A July 30 2023 pair of tweets about Moms For Liberty and LGBTQ+ books spread that day and the next, suggesting that the group’s efforts to eliminate books led to $30,000 in donations for “more LGBTQ themed books”:
In the first two tweets, @kdnerak33 wrote:
Two Moms for Liberty members in San Diego thought they could stop a library from displaying LGBTQ books during pride month [June], so they checked out EVERY book, and sent an email saying they would refuse to return them unless the library promised to permanently remove them.????
When the story ran in the local paper, not only did people replace the books, they donated $15,000 so more books could be purchased, and the city matched the amount.
Now, the library has $30,000 for more LGBTQ themed books.
Thanks, Moms for Liberty. ????️????
[An unrelated] story sums up the Streisand Effect, named after singer Barbra Streisand, which is an online phenomenon in which an attempt to hide or remove information – a photo, video, story etc – results in the greater spread of the information in question.
Google Trends data for the 24-hour period between July 30 and July 31 2023 indicated “Breakout” levels of search interest for terms related to “Moms For Liberty.” Those terms included “Moms For Liberty San Diego library,” “Moms For Liberty California,” and “Moms For Liberty hate group.”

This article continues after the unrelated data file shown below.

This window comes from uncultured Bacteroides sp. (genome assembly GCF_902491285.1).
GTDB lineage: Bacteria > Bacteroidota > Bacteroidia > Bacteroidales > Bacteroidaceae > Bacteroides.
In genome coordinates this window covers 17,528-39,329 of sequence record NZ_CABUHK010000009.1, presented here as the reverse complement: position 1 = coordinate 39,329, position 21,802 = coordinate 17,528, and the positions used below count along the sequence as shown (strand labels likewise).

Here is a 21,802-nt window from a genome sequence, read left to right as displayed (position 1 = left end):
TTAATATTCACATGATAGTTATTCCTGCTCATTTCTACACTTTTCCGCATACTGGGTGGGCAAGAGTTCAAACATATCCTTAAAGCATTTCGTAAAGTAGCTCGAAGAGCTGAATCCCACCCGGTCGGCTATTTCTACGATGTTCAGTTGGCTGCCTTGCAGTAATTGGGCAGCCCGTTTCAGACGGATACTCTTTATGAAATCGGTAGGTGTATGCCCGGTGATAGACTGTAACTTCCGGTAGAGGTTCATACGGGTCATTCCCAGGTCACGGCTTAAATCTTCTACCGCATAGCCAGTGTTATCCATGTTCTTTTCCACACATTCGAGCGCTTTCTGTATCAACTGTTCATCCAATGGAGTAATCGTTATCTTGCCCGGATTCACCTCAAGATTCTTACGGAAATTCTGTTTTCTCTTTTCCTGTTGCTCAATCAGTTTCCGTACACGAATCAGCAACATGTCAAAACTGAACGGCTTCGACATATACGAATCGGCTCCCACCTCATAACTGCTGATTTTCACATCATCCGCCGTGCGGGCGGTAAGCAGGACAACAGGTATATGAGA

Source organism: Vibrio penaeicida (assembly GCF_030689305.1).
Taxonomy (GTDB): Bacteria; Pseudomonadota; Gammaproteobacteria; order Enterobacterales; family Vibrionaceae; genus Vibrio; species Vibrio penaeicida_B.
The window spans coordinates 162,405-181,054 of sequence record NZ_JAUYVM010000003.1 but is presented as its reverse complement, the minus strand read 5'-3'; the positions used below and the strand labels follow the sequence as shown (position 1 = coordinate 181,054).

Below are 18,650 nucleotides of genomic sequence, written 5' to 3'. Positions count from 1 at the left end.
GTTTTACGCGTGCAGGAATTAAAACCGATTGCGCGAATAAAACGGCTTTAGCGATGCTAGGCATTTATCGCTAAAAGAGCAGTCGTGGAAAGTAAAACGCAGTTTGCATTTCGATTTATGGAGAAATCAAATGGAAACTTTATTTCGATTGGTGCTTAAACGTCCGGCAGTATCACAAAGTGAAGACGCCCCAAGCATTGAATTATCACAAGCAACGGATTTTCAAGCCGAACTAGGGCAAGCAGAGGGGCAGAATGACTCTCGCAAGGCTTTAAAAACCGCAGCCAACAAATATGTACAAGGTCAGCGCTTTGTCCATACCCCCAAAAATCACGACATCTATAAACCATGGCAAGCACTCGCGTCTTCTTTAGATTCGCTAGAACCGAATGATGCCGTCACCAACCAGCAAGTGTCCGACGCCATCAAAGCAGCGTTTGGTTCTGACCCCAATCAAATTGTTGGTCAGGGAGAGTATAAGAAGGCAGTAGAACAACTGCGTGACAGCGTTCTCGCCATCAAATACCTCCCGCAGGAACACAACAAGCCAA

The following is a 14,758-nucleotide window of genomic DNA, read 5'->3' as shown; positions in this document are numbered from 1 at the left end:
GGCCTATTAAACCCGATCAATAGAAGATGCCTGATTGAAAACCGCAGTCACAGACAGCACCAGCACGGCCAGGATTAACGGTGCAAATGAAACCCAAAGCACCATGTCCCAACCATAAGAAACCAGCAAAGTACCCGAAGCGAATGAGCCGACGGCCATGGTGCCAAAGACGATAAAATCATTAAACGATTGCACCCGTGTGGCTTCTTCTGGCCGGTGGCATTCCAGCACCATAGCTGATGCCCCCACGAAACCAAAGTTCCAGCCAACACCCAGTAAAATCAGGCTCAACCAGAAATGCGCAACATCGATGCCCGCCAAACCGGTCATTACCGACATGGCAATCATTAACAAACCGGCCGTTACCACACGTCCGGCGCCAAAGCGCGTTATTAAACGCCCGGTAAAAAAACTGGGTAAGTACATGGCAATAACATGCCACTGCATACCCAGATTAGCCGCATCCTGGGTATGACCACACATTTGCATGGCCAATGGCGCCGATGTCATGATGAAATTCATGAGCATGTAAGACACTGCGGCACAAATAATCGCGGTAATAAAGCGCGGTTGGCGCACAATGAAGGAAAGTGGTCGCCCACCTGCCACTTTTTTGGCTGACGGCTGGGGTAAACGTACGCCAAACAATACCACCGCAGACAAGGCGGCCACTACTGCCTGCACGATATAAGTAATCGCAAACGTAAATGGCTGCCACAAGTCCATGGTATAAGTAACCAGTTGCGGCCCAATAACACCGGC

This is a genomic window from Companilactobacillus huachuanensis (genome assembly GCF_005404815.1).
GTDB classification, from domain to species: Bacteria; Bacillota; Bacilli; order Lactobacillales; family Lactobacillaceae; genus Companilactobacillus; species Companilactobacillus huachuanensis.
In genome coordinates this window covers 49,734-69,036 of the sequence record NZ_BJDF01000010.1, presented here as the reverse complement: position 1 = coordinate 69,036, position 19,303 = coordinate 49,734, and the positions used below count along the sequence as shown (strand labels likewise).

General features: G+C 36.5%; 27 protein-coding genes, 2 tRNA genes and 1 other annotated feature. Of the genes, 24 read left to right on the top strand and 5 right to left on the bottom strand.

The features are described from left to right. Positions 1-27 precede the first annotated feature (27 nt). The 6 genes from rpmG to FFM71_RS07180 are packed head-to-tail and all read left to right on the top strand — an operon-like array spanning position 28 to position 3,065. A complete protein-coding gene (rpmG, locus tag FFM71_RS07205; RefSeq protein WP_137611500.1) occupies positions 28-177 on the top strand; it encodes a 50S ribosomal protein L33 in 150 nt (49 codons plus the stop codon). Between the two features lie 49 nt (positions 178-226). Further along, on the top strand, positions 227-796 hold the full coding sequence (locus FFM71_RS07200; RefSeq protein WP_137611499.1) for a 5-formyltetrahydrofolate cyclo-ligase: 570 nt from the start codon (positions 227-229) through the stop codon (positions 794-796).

According to the tweet, two individuals belonging to or associated with Moms For Liberty in San Diego “checked out EVERY” LGBTQ+ book displayed for Pride Month (June 2023) — later emailing the library and ransoming the books in an attempt to get them removed permanently.
On June 29 2023, LGBTQ+ newspaper the Los Angeles Blade published a story with the headline, “Protesters check-out all LGBTQ+ books in Pride library display.” Details of that article matched the initial tweet’s claim, that two women had checked out all of the LGBTQ+ books in a display and then failed to return them. The paper mentioned the emailed threat, and reported:
Two women have mounted a protest against the Pride Month display at the Rancho Peñasquitos Library in Inland San Diego County by checking out every book in the display, many only single copies held by the library.
The San Diego Union-Tribune reported that Rancho Peñasquitos residents Amy Vance and Martha Martin, told head librarian Misty Jones that libraries are open, public spaces for children that should be free of references to gender identity and how adults experience sexual attraction.
“Minor children have the right to belong to a community that respects their innocence and allows families to have conversations about sex and sexual attraction privately, and only when parents deem it appropriate,” Vance and Martin wrote in a June 15  email to Jones after checking out the books in the Pride display.
The article also reported that the “total replacement costs would be just over $235” for the books held hostage. In a third tweet, @kdnerak33 linked to an article about donations to the library:
The thread also contained a link to a July 24 2023 article on news site TheMessenger.com, “Residents Flood Library With New Copies of LGBTQ Books Stolen by Anti-Pride Protestors.” It recapped the initial story, adding: